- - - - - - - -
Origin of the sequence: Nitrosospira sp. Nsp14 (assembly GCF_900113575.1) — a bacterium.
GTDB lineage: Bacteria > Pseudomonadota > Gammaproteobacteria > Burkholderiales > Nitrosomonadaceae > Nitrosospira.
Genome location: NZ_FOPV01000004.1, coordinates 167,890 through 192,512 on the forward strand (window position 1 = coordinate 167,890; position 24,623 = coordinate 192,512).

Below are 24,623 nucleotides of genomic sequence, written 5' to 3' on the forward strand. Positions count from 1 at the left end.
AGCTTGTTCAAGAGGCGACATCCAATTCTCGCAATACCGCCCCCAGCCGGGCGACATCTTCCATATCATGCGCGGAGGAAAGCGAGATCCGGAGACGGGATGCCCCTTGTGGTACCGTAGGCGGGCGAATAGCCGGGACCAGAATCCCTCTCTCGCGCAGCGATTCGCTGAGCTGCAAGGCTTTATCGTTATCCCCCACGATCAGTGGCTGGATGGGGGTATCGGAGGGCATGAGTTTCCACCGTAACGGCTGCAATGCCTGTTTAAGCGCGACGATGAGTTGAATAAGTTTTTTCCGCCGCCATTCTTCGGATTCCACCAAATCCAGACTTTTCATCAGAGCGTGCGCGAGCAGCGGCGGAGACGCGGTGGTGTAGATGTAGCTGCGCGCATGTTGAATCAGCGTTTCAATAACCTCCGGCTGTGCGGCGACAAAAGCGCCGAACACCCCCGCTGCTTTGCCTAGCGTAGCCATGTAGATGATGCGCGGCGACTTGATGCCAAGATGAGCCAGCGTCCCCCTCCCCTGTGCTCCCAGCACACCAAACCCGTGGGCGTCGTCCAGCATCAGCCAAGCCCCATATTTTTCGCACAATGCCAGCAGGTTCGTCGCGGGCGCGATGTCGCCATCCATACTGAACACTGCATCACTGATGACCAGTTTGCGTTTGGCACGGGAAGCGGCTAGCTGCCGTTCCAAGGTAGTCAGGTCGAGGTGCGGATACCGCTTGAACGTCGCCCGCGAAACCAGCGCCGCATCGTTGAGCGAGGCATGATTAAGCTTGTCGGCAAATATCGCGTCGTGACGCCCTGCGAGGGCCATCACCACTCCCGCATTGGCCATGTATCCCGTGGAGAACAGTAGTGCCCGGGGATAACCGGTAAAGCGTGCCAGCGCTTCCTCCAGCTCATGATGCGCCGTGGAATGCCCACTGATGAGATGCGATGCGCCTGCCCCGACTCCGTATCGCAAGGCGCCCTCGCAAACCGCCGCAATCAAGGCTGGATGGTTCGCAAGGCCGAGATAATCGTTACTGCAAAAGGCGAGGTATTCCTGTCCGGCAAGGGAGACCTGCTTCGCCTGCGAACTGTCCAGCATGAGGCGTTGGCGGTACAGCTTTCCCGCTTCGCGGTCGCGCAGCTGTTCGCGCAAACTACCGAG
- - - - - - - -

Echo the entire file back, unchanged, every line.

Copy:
Origin of the sequence: Nitrosospira sp. Nsp14 (assembly GCF_900113575.1) — a bacterium.
GTDB lineage: Bacteria > Pseudomonadota > Gammaproteobacteria > Burkholderiales > Nitrosomonadaceae > Nitrosospira.
Genome location: NZ_FOPV01000004.1, coordinates 167,890 through 192,512 on the forward strand (window position 1 = coordinate 167,890; position 24,623 = coordinate 192,512).

Below are 24,623 nucleotides of genomic sequence, written 5' to 3' on the forward strand. Positions count from 1 at the left end.
AGCTTGTTCAAGAGGCGACATCCAATTCTCGCAATACCGCCCCCAGCCGGGCGACATCTTCCATATCATGCGCGGAGGAAAGCGAGATCCGGAGACGGGATGCCCCTTGTGGTACCGTAGGCGGGCGAATAGCCGGGACCAGAATCCCTCTCTCGCGCAGCGATTCGCTGAGCTGCAAGGCTTTATCGTTATCCCCCACGATCAGTGGCTGGATGGGGGTATCGGAGGGCATGAGTTTCCACCGTAACGGCTGCAATGCCTGTTTAAGCGCGACGATGAGTTGAATAAGTTTTTTCCGCCGCCATTCTTCGGATTCCACCAAATCCAGACTTTTCATCAGAGCGTGCGCGAGCAGCGGCGGAGACGCGGTGGTGTAGATGTAGCTGCGCGCATGTTGAATCAGCGTTTCAATAACCTCCGGCTGTGCGGCGACAAAAGCGCCGAACACCCCCGCTGCTTTGCCTAGCGTAGCCATGTAGATGATGCGCGGCGACTTGATGCCAAGATGAGCCAGCGTCCCCCTCCCCTGTGCTCCCAGCACACCAAACCCGTGGGCGTCGTCCAGCATCAGCCAAGCCCCATATTTTTCGCACAATGCCAGCAGGTTCGTCGCGGGCGCGATGTCGCCATCCATACTGAACACTGCATCACTGATGACCAGTTTGCGTTTGGCACGGGAAGCGGCTAGCTGCCGTTCCAAGGTAGTCAGGTCGAGGTGCGGATACCGCTTGAACGTCGCCCGCGAAACCAGCGCCGCATCGTTGAGCGAGGCATGATTAAGCTTGTCGGCAAATATCGCGTCGTGACGCCCTGCGAGGGCCATCACCACTCCCGCATTGGCCATGTATCCCGTGGAGAACAGTAGTGCCCGGGGATAACCGGTAAAGCGTGCCAGCGCTTCCTCCAGCTCATGATGCGCCGTGGAATGCCCACTGATGAGATGCGATGCGCCTGCCCCGACTCCGTATCGCAAGGCGCCCTCGCAAACCGCCGCAATCAAGGCTGGATGGTTCGCAAGGCCGAGATAATCGTTACTGCAAAAGGCGAGGTATTCCTGTCCGGCAAGGGAGACCTGCTTCGCCTGCGAACTGTCCAGCATGAGGCGTTGGCGGTACAGCTTTCCCGCTTCGCGGTCGCGCAGCTGTTCGCGCAAACTACCGAG